If you are searching for the right resources to help you and your family support your child with ASD, let STAR of CA be your guide. We have been serving areas across California for more than a decade, and we are continually working to expand and improve the behavioral and psychological services we offer. For more information, call us today at (805) 644-7827.
In recent years, the number of new diagnoses of autism spectrum disorder (ASD) has increased drastically. Why exactly is this happening? As this video explains, this trend may not mean that actual instances of ASD are on the rise. Instead, the answer may simply be that we are getting better at identifying ASD and other developmental disorders.
If you have a child who has ASD or a related disorder, it’s time to get in touch with the team at STAR of CA. For the past decade and longer, we have been helping individuals and families in Ventura find the right services for their needs. To learn more about the wide array of support services we offer, call us today at (805) 644-7827.
If you have a child who has autism spectrum disorder (ASD), you may be wondering if he or she can still enjoy the holiday season. Fortunately, the answer is yes! Children with ASD can still enjoy all of the warmth, fun, and excitement of the holidays—as long as you know how to manage the experience for them to ensure that it is positive. Here are some tips to keep in mind.
Consider alternatives to shopping with your kids.
Children who have ASD may react negatively to the noise and tumult that comes with the territory of Christmas shopping. Instead of taking your child along on a trip that may be upsetting or unsettling, you might want to think about leaving your child with a sitter or respite worker, a family member, or even doing most of your shopping online.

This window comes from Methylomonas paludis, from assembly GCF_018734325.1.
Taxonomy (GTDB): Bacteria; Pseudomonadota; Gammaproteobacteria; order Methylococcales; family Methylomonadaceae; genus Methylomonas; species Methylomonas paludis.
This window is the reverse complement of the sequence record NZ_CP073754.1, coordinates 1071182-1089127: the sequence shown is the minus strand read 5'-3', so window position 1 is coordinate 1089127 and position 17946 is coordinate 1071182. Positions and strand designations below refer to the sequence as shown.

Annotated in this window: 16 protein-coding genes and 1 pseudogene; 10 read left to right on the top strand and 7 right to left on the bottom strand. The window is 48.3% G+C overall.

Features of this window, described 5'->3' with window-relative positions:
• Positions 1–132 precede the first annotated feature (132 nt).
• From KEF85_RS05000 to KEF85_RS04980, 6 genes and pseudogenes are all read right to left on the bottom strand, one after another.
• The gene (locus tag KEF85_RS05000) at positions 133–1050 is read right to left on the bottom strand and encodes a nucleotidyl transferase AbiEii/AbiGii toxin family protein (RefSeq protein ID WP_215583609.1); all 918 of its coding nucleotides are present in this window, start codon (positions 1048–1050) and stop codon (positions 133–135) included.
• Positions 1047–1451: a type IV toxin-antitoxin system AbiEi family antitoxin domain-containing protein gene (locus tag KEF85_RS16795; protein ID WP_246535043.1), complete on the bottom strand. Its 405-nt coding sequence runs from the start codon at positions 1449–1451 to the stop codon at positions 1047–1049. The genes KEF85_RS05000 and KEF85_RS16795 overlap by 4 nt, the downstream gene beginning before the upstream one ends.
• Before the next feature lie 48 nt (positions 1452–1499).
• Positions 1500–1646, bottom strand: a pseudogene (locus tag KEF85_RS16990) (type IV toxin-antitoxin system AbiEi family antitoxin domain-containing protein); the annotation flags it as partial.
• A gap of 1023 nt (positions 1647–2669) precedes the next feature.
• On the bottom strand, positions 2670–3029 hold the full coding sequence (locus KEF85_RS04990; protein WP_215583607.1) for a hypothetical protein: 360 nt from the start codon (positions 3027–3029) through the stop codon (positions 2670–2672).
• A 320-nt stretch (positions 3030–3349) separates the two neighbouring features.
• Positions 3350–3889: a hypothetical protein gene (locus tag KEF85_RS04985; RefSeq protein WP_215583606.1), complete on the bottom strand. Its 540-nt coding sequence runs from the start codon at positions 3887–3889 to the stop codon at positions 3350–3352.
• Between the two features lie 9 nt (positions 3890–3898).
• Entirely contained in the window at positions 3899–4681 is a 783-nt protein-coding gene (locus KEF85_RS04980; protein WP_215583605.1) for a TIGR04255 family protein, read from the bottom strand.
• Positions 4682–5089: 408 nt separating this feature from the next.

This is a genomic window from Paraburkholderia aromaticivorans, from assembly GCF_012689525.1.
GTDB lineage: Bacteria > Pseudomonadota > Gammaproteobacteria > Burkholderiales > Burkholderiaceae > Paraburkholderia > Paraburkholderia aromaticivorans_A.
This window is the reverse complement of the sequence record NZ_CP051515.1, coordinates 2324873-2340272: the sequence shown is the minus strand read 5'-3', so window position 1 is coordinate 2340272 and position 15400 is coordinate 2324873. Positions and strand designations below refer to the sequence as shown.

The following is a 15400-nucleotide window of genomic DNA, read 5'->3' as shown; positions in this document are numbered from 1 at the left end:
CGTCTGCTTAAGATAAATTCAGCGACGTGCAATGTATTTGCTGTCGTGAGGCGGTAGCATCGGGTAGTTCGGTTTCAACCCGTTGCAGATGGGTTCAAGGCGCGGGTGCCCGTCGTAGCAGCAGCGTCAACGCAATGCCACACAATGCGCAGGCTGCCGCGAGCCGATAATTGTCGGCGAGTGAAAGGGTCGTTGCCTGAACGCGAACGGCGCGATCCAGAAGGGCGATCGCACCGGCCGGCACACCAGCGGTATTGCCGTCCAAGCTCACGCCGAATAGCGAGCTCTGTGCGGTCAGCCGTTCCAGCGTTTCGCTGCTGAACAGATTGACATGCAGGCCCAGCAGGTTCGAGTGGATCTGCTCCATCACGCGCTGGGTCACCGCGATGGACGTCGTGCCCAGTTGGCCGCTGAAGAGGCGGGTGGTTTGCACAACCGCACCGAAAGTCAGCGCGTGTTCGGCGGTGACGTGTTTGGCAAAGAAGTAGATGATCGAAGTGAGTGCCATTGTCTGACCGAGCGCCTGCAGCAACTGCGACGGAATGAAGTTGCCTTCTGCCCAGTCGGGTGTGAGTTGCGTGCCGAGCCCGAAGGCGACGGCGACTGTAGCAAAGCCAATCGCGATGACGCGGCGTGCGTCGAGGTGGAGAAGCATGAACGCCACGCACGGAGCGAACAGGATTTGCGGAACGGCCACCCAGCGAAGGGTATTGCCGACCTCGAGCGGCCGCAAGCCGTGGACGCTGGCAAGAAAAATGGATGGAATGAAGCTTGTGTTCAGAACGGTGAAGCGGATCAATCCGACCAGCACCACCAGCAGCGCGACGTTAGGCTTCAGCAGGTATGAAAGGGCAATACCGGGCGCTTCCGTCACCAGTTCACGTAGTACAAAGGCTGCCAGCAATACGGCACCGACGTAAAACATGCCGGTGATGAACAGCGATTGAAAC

Plan your decorations carefully.
While children may enjoy decorating a tree or putting up lights with you, it’s important to supervise them at all times. Keep in mind that flashing lights can be distracting or even upsetting for children with ASD. You may want to choose lights that emit a steady glow, and you might want to emphasize calming colors, such as light blue.
Be prepared for holiday trips.
For many families, the holiday season means traveling. If you are going to be taking a trip with your child, it’s important to take some precautions in order to avoid sensory overload. Bring plenty of toys and games to keep your child from getting restless, keep your child’s dietary preferences and needs in mind, and make sure you have a quiet, safe place to take your child whenever he or she needs a break.
At STAR of CA, our goal is to help families with children who have ASD get the effective, up-to-date therapies and resources they deserve, including evidence-based treatments, parental education, and counseling. If you have any questions about ASD or other developmental disorders, you can reach us in Ventura by calling (805) 644-7827.
Making a diagnosis of autism spectrum disorder (ASD) is essential in order to ensure that the individual gets the therapy he or she needs. However, getting that diagnosis can be tricky. After all, there is not a single definite test that can be used to determine whether a person has ASD or not. If you’re wondering what you should do in order to prepare your child for the ASD assessment process, here is what you need to know.
When should an ASD assessment take place?
The most reliable assessments of ASD generally take place by or around the age of 2. However, the symptoms of ASD are often visible by around 18 months of age. If you have identified any possible symptoms of a developmental delay in your child, the next step is to schedule a comprehensive diagnostic evaluation.
What happens at a comprehensive diagnostic evaluation?
If your child shows any early signs of ASD, setting up a comprehensive diagnostic evaluation will allow you to determine whether your child does indeed have this condition. At the evaluation, which is usually performed by a specialist, your child will receive a complete examination, and areas such as hearing, vision, and developmental history will be taken into account.
What should I bring to my child’s diagnostic evaluation?
In order to ensure that your child’s evaluation for ASD is as productive as possible, you will want to take the time to assemble the materials you’ll need ahead of time. You should be sure to bring any relevant medical information, such as your child’s vision and hearing records, to this evaluation. It may also be helpful to bring some personal notes, such as any questions you have about ASD or your own observations of your child you’d like to note.
STAR of CA provides a wide range of support services for individuals with ASD and their families in Ventura County, including individualized intervention programs, family support services, and parent education classes. We are committed to offering the best services possible to everyone we work with. To learn more, call (805) 644-7827.